I looked sideways at this solid, silent man, working far away from home, in exile from his culture, thought about the kingdom he was building, far away in the mountains where nobody could touch him. “When will you have enough money?” I asked him. “I don’t know. Last summer I went home and built a road on my property, 13km. I couldn’t have done that with Montenegrin money.”
He told me that in Balkan tradition, it’s customary for hosts to share a bed with guests for their first nights stay; I twinkled my denial at him, telling him it was a story. But then I thought of Maria back at the farm where I’d been invited to stay the previous week, her expectation that she’d make a bed for us both to sleep in.
It didn’t matter anyway, they went to the mosque to break the fast and I slept early, tired from 36 hours of travelling on very little sleep.
The next morning we hugged at the train station and had a swift strong handshake on the platform as the storm broke overhead and the heat flattened down under torrential rain.
Ten hours on a completely full, overheated bus, broken fans blowing warm air onto our cramped and moist bodies, watching Agatha Christie over my seat mate’s shoulder as I knitted and waited for the time to be over, I disembarked in London. Not the way I wanted to enter the country at all; I’d imagined heading straight over from Serbia to Bardsey Island at the tip of the Llyn Peninsula, giving myself a decompression chamber to weather the change from Serbian rural simplicity to UK luxury. But somehow it wasn’t too shocking, to find myself looking at rows of chic, overpriced snacks in a Sainsbury’s Express at Victoria Station – disposable plastic pots of edamame beans and celery sticks; ready made mashed potato and soup, sitting sterile for busy people to heat and eat. The only frightening thing was how normal it felt.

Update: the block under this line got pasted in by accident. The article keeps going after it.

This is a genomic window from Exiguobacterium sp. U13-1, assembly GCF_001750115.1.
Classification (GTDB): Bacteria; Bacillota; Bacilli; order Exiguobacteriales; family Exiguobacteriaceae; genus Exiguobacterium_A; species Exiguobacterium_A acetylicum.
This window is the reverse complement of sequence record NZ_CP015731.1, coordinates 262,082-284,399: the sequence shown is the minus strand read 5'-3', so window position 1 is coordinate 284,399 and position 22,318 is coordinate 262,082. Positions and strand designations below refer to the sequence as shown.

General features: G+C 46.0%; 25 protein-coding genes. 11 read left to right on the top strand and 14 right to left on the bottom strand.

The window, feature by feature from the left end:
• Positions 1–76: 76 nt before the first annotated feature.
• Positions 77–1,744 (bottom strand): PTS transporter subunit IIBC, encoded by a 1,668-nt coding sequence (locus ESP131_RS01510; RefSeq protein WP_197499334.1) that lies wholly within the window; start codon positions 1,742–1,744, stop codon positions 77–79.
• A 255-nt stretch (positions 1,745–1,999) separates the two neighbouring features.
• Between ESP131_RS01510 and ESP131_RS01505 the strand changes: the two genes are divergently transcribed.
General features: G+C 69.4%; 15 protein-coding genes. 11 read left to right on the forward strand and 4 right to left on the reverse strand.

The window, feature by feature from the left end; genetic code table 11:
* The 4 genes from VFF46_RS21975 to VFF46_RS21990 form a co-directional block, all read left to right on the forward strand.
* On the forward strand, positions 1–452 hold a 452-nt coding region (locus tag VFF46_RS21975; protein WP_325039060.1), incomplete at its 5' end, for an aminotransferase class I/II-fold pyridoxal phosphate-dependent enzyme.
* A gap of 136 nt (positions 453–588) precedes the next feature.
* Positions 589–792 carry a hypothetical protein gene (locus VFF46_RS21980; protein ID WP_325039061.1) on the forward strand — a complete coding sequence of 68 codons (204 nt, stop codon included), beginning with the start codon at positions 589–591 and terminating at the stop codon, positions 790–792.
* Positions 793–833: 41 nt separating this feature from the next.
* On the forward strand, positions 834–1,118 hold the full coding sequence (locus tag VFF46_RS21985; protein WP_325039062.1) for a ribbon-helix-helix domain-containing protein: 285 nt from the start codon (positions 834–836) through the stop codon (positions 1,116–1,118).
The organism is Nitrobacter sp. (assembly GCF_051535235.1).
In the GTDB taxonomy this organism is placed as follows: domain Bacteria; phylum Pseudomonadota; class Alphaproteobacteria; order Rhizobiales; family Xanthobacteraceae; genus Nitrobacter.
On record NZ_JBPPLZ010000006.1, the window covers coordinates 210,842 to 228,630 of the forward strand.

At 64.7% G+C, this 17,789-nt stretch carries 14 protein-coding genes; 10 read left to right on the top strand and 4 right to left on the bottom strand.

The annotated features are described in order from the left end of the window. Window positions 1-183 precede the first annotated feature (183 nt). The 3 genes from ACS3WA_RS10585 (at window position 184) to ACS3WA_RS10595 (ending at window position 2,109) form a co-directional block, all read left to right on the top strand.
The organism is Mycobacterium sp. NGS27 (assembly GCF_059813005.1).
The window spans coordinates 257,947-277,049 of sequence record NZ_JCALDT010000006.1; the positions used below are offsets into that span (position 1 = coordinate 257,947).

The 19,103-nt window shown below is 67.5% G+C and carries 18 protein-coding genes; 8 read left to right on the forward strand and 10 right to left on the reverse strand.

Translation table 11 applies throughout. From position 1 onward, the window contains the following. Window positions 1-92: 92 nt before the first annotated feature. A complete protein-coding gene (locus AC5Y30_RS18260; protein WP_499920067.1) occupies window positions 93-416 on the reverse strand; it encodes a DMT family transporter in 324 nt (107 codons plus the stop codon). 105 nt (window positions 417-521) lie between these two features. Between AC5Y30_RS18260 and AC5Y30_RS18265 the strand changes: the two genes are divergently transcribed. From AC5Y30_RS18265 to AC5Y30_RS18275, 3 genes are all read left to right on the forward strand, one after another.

A night with friends, a morning with other friends and I left the city; hitching west from a service station at the beginning of the M4, picked up by a guy commuting home to Oxford. A sports cameraman, he was a nice easy lift, relaxed and easy to talk to.
A night with family and I was back at the service station, early in the morning, on the home straight to Wales.
Two more lifts took me there.
First came a smart office man, apologising for not buying me a coffee. I thought he was a frustrated office worker, talking about how he liked to go out walking at the weekends, how there was more to life than work; but after a while I realised he was more than that. A director of one of the unions, he was a highly ethical, philosophising kind of man, who blurred his intelligence behind a vague manner of speaking.
He told me his name and I realised he was Muslim, wished him happy Eid, stumbling over the sense of ‘otherness’ that white supremacy has made the Muslim faith; he was kind enough to smooth over my awkwardness.
He dropped me south of Birmingham and surprised me with a quick and gentle hug as we said goodbye, I left with impression of a man who was committed to connecting and helping people.